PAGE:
Main Content

Static Methods

What Are Static Methods

Static methods are associated with a class, but not with specific instances of that class. These methods do not require an object of the class as an input argument. Therefore, you can call static methods without creating an object of the class.

Why Define Static Methods

Static methods are useful when you do not want to create an instance of the class before executing some code. For example, suppose you want to set up the MATLAB® environment or use the static method to calculate data required to create class instances.

Suppose that a class needs a value for pi calculated to particular tolerances. The class could define its own version of the built-in pi function for use within the class. This approach maintains the encapsulation of the class's internal workings, but does not require an instance of the class to return a value.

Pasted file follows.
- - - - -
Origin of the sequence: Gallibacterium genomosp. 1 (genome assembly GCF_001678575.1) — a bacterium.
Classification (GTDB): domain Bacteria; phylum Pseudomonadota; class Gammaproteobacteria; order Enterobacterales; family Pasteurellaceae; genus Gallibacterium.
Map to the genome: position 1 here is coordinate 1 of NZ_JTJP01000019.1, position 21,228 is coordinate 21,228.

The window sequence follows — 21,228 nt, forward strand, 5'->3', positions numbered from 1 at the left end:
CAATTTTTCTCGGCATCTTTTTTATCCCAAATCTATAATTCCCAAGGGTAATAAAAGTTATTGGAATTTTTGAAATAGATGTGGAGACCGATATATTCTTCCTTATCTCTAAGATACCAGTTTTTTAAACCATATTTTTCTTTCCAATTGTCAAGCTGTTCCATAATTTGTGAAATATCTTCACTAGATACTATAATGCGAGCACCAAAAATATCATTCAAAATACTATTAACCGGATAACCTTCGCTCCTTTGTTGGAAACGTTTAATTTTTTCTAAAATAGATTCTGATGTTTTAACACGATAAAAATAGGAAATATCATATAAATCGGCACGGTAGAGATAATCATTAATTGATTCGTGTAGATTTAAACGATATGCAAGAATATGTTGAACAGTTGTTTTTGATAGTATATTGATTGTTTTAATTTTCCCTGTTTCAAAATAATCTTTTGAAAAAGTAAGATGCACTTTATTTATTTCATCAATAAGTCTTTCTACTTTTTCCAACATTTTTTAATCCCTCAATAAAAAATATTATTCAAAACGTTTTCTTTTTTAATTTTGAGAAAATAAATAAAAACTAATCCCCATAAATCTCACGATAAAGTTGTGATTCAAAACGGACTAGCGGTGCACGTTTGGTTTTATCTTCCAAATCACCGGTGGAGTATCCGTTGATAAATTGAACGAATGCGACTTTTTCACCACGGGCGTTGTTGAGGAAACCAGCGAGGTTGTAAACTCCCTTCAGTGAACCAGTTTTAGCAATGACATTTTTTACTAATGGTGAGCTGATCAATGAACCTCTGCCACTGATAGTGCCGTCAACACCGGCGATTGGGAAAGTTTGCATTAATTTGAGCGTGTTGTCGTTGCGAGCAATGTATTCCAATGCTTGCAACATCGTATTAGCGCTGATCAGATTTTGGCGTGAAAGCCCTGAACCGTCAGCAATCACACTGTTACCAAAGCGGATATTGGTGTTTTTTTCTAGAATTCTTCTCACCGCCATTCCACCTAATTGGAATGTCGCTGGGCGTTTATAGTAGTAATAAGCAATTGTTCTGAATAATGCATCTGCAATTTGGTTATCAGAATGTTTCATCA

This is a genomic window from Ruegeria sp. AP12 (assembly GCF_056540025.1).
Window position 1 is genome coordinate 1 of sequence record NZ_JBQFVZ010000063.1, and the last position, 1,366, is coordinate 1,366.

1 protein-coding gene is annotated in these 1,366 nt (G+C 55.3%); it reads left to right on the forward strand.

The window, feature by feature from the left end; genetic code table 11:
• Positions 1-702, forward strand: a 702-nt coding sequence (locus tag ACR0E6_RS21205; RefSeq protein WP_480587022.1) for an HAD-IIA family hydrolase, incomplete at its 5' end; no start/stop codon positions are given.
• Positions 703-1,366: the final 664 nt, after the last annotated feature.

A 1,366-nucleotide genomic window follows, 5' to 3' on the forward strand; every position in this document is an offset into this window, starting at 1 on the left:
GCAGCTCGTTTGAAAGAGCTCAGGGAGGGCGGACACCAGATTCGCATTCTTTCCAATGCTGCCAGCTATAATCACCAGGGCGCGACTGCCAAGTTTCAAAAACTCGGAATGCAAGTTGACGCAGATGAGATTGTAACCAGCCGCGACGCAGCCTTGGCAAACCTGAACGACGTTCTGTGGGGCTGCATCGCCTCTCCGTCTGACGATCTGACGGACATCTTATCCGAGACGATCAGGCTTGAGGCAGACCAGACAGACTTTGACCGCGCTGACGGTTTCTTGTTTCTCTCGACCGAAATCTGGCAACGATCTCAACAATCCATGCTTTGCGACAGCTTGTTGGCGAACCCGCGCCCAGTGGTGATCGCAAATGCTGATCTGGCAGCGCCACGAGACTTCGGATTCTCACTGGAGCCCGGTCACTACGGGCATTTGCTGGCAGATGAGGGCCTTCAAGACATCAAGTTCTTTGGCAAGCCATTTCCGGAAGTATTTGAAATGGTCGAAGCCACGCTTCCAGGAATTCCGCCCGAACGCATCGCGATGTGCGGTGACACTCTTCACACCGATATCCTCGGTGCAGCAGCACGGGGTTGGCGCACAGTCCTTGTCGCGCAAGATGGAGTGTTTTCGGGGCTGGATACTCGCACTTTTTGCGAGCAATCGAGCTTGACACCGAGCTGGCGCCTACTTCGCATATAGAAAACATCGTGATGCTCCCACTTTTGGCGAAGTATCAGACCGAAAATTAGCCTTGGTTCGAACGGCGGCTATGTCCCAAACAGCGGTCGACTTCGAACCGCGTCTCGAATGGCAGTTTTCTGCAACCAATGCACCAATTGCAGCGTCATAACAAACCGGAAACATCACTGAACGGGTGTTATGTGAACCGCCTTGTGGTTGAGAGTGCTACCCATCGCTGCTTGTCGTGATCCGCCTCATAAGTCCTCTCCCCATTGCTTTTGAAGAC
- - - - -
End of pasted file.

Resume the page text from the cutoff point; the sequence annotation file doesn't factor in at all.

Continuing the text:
Defining Static Methods

To define a method as static, set the methods block Static attribute to true. For example:

classdef MyClass
       function p = pi(tol)
           [n d] = rat(pi,tol);
           p = n/d;

Calling Static Methods

Invoke static methods using the name of the class followed by dot (.), then the name of the method:


Calling the pi method of MyClass in the previous section would require this statement:

value = MyClass.pi(.001);

You can also invoke static methods using an instance of the class, like any method:

obj = MyClass;
value = obj.pi(.001);

Inheriting Static Methods

Subclasses can redefine static methods unless the method's Sealed attribute is also set to true in the superclass.

Related Topics